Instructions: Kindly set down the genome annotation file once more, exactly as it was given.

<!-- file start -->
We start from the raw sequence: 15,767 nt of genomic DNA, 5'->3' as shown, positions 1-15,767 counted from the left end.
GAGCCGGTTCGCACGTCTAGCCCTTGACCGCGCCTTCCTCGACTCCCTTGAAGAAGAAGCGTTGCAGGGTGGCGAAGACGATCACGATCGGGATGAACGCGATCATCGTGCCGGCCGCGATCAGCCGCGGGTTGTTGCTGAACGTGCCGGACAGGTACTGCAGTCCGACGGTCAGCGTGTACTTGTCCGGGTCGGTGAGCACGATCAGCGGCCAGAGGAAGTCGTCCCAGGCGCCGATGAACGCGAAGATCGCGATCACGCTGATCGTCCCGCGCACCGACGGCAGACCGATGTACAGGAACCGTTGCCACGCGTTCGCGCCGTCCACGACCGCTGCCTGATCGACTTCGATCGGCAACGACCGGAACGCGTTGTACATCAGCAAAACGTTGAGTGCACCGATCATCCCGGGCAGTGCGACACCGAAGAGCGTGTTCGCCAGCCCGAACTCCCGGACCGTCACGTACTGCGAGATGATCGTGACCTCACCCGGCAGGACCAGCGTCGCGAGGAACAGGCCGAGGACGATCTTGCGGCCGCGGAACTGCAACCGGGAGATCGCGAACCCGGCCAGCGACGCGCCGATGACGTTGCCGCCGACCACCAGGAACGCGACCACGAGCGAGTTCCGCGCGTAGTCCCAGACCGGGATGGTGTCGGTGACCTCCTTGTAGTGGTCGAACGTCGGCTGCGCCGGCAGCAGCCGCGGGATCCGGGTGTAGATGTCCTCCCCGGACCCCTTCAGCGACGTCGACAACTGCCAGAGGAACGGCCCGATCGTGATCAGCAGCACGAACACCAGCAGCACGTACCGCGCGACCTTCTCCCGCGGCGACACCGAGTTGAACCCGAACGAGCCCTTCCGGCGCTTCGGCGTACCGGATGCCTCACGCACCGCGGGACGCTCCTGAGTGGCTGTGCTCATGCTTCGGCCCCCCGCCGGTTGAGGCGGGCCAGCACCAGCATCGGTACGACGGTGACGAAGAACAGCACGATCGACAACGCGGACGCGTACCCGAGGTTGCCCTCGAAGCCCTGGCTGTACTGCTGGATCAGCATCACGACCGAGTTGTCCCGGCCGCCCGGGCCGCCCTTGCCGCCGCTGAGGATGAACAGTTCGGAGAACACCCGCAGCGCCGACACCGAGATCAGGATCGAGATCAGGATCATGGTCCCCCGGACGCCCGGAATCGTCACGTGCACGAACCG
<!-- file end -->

We start from the raw sequence: 15,767 nt of genomic DNA, 5'->3' as shown, positions 1-15,767 counted from the left end.
GAGCCGGTTCGCACGTCTAGCCCTTGACCGCGCCTTCCTCGACTCCCTTGAAGAAGAAGCGTTGCAGGGTGGCGAAGACGATCACGATCGGGATGAACGCGATCATCGTGCCGGCCGCGATCAGCCGCGGGTTGTTGCTGAACGTGCCGGACAGGTACTGCAGTCCGACGGTCAGCGTGTACTTGTCCGGGTCGGTGAGCACGATCAGCGGCCAGAGGAAGTCGTCCCAGGCGCCGATGAACGCGAAGATCGCGATCACGCTGATCGTCCCGCGCACCGACGGCAGACCGATGTACAGGAACCGTTGCCACGCGTTCGCGCCGTCCACGACCGCTGCCTGATCGACTTCGATCGGCAACGACCGGAACGCGTTGTACATCAGCAAAACGTTGAGTGCACCGATCATCCCGGGCAGTGCGACACCGAAGAGCGTGTTCGCCAGCCCGAACTCCCGGACCGTCACGTACTGCGAGATGATCGTGACCTCACCCGGCAGGACCAGCGTCGCGAGGAACAGGCCGAGGACGATCTTGCGGCCGCGGAACTGCAACCGGGAGATCGCGAACCCGGCCAGCGACGCGCCGATGACGTTGCCGCCGACCACCAGGAACGCGACCACGAGCGAGTTCCGCGCGTAGTCCCAGACCGGGATGGTGTCGGTGACCTCCTTGTAGTGGTCGAACGTCGGCTGCGCCGGCAGCAGCCGCGGGATCCGGGTGTAGATGTCCTCCCCGGACCCCTTCAGCGACGTCGACAACTGCCAGAGGAACGGCCCGATCGTGATCAGCAGCACGAACACCAGCAGCACGTACCGCGCGACCTTCTCCCGCGGCGACACCGAGTTGAACCCGAACGAGCCCTTCCGGCGCTTCGGCGTACCGGATGCCTCACGCACCGCGGGACGCTCCTGAGTGGCTGTGCTCATGCTTCGGCCCCCCGCCGGTTGAGGCGGGCCAGCACCAGCATCGGTACGACGGTGACGAAGAACAGCACGATCGACAACGCGGACGCGTACCCGAGGTTGCCCTCGAAGCCCTGGCTGTACTGCTGGATCAGCATCACGACCGAGTTGTCCCGGCCGCCCGGGCCGCCCTTGCCGCCGCTGAGGATGAACAGTTCGGAGAACACCCGCAGCGCCGACACCGAGATCAGGATCGAGATCAGGATCATGGTCCCCCGGACGCCCGGAATCGTCACGTGCACGAACCG